Yankees Aaron Judge is already superior to Red Sox’s Ted Williams

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You Gotta Support the Team

That might not seem like much, the difference between a walk and a single, but think back to Tuesday’s WC game.

By the bottom of the first, the Yankees were down by three. Brett Gardner works a walk. Up steps Aaron Judge. On a three-two count, Santana throws a ball clearly down and away. Judge could have taken a walk, putting a man on first and second.

That’s a good outcome. It’s what Williams would have done. But it is not necessarily the best outcome for the team.

Instead, Judge reached across the plate and poked a single into center. That allowed Gardy to move to third, with no outs. The ramifications were felt all over the stadium.

As Easy as One, Two, Three

It gave the Yankees their first hit in this do or die game. That is always a huge psychological barrier for a team, especially for a young team in a playoff game. It also gave Judge his first hit; just re-read the part about how it affects the team and insert, “player”.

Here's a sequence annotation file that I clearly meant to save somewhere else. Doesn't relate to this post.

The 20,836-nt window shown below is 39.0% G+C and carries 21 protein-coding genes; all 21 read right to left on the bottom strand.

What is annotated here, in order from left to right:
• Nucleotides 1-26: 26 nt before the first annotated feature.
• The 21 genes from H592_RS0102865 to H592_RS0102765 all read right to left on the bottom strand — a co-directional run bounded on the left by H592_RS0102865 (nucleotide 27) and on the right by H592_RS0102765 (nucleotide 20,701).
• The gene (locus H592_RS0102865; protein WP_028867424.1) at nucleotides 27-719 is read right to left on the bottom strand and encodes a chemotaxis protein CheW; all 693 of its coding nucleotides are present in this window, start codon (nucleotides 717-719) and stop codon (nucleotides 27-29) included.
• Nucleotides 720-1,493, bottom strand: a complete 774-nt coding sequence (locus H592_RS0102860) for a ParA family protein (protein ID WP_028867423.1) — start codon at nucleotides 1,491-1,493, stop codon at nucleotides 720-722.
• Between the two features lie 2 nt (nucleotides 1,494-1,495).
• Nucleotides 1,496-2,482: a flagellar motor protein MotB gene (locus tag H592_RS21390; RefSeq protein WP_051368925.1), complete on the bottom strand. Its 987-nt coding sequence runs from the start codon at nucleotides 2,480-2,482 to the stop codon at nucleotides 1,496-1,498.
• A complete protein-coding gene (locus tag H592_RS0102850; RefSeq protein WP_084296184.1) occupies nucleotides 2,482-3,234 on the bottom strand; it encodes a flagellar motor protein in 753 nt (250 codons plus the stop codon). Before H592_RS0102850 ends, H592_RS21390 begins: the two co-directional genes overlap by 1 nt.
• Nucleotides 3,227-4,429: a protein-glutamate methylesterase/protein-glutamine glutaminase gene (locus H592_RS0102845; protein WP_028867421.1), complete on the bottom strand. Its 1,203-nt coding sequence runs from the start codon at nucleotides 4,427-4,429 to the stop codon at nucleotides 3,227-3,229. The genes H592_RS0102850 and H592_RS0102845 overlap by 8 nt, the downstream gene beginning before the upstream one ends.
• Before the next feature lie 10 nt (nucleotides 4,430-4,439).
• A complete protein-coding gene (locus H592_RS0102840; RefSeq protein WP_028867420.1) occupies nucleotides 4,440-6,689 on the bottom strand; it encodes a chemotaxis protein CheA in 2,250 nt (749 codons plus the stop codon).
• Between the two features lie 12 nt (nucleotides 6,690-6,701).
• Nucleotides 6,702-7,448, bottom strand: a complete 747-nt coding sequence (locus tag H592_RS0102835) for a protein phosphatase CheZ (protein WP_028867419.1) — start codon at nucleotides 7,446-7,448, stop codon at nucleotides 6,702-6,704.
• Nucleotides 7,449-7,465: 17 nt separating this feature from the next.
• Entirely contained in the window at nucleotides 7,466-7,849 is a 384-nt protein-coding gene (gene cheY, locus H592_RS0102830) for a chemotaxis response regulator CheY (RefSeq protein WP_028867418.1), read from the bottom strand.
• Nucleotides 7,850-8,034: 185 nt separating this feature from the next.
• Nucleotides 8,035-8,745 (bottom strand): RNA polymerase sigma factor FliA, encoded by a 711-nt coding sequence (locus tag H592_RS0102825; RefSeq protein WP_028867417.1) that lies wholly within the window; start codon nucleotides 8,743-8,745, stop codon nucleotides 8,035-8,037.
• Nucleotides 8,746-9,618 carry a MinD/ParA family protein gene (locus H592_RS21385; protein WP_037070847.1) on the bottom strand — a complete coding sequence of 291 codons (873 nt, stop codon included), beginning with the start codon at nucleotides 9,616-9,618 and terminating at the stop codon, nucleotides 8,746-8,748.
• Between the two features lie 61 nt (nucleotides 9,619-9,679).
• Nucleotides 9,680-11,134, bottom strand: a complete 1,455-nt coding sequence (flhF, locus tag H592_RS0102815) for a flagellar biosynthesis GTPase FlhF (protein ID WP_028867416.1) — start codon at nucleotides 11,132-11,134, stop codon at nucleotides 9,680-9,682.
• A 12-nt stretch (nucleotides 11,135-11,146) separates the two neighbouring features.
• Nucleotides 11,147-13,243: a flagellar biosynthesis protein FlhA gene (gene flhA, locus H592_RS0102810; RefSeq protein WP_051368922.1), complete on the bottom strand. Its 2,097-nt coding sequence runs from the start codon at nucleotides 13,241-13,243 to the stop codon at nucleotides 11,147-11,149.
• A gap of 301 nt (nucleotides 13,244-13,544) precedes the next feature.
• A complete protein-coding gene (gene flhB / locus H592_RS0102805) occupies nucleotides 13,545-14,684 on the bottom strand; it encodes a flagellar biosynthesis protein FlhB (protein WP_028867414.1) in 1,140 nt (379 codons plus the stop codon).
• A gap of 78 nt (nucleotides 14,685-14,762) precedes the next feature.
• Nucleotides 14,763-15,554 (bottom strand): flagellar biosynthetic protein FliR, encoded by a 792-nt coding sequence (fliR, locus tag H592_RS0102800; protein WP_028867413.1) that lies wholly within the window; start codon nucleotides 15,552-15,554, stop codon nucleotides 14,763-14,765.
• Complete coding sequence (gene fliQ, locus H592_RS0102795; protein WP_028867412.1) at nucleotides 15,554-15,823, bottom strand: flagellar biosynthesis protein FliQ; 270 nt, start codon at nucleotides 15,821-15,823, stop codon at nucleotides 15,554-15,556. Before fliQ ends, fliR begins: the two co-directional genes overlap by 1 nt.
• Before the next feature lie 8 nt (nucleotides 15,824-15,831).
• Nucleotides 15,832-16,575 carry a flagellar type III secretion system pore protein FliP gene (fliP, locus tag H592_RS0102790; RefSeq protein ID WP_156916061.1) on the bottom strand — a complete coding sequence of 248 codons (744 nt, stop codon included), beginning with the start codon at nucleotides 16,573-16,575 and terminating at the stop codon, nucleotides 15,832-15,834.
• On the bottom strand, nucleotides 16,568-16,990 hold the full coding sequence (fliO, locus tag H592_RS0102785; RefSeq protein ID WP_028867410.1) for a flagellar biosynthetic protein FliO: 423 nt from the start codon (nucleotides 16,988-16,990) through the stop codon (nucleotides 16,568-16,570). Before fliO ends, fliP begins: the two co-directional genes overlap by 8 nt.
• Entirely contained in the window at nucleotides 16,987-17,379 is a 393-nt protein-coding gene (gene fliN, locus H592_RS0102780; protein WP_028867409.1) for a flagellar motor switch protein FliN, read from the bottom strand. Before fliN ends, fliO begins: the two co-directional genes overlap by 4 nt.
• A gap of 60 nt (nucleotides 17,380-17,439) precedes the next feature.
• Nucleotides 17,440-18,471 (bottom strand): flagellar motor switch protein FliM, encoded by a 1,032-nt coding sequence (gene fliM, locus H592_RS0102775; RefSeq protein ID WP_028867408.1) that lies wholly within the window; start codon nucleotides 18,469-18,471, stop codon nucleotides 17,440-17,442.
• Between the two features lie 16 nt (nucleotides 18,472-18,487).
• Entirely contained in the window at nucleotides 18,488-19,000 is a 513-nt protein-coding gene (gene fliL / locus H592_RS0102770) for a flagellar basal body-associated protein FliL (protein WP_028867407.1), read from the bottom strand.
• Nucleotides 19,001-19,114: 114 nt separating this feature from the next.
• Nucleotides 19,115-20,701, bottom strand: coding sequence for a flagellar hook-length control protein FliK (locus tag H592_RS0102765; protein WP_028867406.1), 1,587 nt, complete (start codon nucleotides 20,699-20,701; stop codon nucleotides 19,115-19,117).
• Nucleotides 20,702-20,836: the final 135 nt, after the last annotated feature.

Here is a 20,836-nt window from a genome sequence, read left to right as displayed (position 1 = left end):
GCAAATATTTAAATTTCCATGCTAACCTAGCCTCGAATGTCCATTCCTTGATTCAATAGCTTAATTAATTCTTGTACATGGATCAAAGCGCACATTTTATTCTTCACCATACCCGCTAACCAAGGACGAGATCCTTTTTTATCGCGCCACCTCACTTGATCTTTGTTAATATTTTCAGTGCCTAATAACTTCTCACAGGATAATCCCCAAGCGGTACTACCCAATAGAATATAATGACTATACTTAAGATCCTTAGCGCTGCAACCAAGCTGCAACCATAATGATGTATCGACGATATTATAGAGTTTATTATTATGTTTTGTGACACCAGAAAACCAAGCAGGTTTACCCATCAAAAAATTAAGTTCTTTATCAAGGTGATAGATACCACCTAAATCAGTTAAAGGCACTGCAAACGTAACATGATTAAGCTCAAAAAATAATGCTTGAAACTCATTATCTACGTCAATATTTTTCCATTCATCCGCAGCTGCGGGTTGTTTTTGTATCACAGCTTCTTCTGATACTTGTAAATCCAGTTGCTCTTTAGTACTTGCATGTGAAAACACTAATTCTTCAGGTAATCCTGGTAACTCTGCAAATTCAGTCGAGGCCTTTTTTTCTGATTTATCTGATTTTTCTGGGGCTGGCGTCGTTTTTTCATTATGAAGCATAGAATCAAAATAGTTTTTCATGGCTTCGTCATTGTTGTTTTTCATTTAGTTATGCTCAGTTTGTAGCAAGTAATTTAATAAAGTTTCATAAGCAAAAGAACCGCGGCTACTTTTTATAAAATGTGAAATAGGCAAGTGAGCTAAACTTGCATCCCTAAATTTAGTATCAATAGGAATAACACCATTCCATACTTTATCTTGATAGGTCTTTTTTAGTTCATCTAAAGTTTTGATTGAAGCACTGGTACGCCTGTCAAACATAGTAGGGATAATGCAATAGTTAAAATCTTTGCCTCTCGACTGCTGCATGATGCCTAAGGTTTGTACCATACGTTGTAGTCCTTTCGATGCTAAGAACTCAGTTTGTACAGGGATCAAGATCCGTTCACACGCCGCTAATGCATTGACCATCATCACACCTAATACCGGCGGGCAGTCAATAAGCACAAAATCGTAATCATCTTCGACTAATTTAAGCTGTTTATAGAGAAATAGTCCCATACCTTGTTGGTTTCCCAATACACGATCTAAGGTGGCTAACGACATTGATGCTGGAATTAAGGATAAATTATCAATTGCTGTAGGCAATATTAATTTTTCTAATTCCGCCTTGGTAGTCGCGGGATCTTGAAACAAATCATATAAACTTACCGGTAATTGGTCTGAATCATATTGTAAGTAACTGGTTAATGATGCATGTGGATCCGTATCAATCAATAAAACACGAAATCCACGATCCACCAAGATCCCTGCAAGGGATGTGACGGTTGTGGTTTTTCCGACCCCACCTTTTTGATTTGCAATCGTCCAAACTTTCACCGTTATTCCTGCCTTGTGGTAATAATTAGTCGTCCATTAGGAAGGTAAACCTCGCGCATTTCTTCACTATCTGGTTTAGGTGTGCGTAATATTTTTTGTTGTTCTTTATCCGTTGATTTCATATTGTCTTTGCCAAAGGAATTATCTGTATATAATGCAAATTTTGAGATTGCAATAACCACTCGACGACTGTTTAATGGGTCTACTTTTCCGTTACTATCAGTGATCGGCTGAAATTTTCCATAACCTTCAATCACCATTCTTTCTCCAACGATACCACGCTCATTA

Next, it put a man on third. That tends to unnerve pitchers a lot more than just being on second. They know that any mistake plates a runner. That’s the type of pressure you want to put on an opposing pitcher, especially one with a history of failure.

Think back to the 2009 World Series. Johnny Damon virtually ensured the Yankees would score a run just by standing on third.

Finally, it brought the crowd back to life. They were happy with the walk, but down by three runs, they needed to see someone hit the ball to start believing this team could come back; Judge did all that.